Steve’s Bird Of The Day #56.

Hello once again! Today’s bird is the “American robin”. It was given it’s name by early settler’s who thought it resembled the English robin. But the American robin is not actually a robin, but a thrush and it is the largest thrush in N. America, about 10 inches (25cm) long. It is also perhaps the most well known bird in N. America and one of the most widespread. It breeds all over N. America from Alaska and the northern tundra regions of Canada down to Mexico. It will raise 2 and sometimes 3 broods per year, even this far north. Usually 3 to 5 eggs are laid each time, but only about 25% of the young will survive until November. Yet it is one of the most numerous birds on the continent. Although birds can live up to 14 years, few do so and on average there is a complete changeover of the population every 6 years. Few robins actually live longer than 2 years. They have many enemies, most notably hawks, owls and ravens. But robins are very adaptable birds, originally a forest bird they can now be found everywhere except in marshy areas. They have a cheerful song and are one of the earliest birds to return in spring. They are also the first bird to sing in the morning, normally while it is still dark, and the last to sing at night, well after darkness has come again. They will build their nest most anywhere and often pick some very odd nesting places. They average 180 trips a day building their nest. Both parents look after the young.

Starting to lift it’s wings as it gets set to fly.

Thank you for reading, have a wonderful weekend and God bless!

Steve and Muffin.

©2021 Steve McLeod.

19 Comments on “Steve’s Bird Of The Day #56.

  1. Ravishing, Look at how beautiful it is 😍 it’s a beautiful looking bird you know..😎 even though there are other birds most beautiful than this, this one is something attractive . Hope you had a peaceful sleep ✨🤗

    Liked by 1 person

  2. Beautiful pics, Steve! We have robins building a nest in one of the trees near our balcony, and also cardinals. It is going to be a busy spring in our neck of the woods. 🐦🐦🌺 🌸☕️☕️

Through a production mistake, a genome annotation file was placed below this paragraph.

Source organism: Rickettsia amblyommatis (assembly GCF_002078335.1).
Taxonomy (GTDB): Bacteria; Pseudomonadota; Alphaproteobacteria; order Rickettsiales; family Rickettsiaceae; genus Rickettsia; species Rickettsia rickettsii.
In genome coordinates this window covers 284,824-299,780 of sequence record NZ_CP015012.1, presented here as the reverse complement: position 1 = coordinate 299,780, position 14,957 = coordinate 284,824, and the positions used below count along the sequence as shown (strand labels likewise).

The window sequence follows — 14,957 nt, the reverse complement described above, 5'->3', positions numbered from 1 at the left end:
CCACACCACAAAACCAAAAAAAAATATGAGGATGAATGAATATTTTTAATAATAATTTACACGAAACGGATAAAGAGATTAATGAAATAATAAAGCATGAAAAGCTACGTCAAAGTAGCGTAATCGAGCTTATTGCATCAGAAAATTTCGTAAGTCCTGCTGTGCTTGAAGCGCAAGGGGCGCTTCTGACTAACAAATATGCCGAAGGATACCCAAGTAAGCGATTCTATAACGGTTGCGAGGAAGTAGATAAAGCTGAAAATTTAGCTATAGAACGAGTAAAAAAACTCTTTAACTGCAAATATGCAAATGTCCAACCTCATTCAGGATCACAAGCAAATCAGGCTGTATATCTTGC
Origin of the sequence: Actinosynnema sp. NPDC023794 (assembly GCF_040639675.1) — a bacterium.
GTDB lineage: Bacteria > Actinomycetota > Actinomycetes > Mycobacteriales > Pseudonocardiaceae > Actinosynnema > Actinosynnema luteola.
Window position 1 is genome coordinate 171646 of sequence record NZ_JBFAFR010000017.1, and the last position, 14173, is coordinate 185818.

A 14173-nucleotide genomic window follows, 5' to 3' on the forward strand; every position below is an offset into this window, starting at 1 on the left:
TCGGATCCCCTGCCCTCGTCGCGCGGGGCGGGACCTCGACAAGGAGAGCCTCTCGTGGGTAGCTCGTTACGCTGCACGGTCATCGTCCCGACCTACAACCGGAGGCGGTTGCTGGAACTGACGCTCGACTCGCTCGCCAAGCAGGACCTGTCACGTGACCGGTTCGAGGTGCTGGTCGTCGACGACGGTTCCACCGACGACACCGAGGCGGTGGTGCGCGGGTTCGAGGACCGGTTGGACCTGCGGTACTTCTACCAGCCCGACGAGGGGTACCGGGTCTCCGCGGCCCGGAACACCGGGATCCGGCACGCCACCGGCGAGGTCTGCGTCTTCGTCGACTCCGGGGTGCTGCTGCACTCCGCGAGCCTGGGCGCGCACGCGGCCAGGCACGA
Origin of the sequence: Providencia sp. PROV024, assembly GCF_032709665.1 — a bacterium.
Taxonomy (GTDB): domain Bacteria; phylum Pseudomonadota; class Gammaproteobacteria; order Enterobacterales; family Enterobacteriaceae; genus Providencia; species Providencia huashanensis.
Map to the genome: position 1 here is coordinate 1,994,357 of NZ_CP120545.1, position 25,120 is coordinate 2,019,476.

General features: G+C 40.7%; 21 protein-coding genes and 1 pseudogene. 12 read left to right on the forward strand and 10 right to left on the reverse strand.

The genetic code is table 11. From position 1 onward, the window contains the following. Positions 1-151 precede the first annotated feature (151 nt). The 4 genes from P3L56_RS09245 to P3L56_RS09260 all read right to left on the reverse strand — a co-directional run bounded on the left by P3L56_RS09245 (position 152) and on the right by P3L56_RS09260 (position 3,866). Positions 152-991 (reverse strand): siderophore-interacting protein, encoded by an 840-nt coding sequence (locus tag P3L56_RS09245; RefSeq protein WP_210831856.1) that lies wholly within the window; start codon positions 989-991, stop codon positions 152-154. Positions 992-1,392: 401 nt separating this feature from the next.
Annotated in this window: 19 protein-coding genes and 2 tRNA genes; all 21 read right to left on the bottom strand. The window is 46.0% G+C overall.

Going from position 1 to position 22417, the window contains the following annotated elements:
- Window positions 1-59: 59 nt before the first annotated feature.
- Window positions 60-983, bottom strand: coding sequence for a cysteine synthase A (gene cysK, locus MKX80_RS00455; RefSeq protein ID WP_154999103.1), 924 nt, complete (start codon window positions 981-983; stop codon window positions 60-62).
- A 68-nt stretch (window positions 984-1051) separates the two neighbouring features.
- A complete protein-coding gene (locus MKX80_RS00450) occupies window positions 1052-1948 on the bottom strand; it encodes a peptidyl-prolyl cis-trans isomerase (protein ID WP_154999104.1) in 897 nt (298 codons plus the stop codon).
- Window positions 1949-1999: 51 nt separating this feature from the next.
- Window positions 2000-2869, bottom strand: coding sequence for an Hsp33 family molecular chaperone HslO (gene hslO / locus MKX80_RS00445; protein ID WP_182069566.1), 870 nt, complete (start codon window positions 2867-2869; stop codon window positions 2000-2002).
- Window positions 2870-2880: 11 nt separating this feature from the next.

Liked by 1 person

    • Hey, that’s great! Building nests in your area, just arriving here, and snow coming again tomorrow! That would be nice having cardinals nesting close by, we don’t get them up here.😁😺📷

      Liked by 1 person

  3. Robins are adorable!! And yes very cheery ❤️

    My favorite wild birds would be hummingbird, blue jay, cardinal, woodpecker, eagles, hawks lol … also owls 🦉

    My favorite domestic birds are cockatiel ❤️ you can teach them to mimic ❤️ I love that ❤️ I love when they can talk ❤️

    My grandfather had one that would wolf whistle and say well hello sweetheart ❤️ and a few other funny sayings like “what’s up doc” he was adorable and funny ❤️

    In the country here … I see many hawks and buzzards (ewww the buzzards are really ugly!! And gross!!) I’m sorry but yes

    Robins are sweet cheery and cute ❤️ we have tons of birds here – but I do not know what all of them are? I’m sure we have robins of some sort but I would have to Google that

    Cool bird of the day ✌️

    Liked by 1 person

    • You have a good list of birds you like. Yes, buzzards are ugly, like our turkey vultures, bright red had with no feathers, definitely not a pretty bird!😬🙀
      Yes, you do have robins out there, but I think they look a bit different than ours, but still the same bird really, listed as a subspecies. I think yours are more brown instead of gray.🤔
      Thanks so much Trisha!😀😺📷

      Liked by 1 person

      • Hahaha yes they are so ugly – they are always eating road kill 😝😝

        I found this:

        So many I have not looked through all of them!!

        Looks like we do have pelicans here? I haven’t seen any – maybe in San Fran?

        And then I was not aware the red tailed Hawk and others are related to raptors 😮😮 I knew some birds were but didn’t know which 😮 makes sense ✌️

        Are you a bird watcher?


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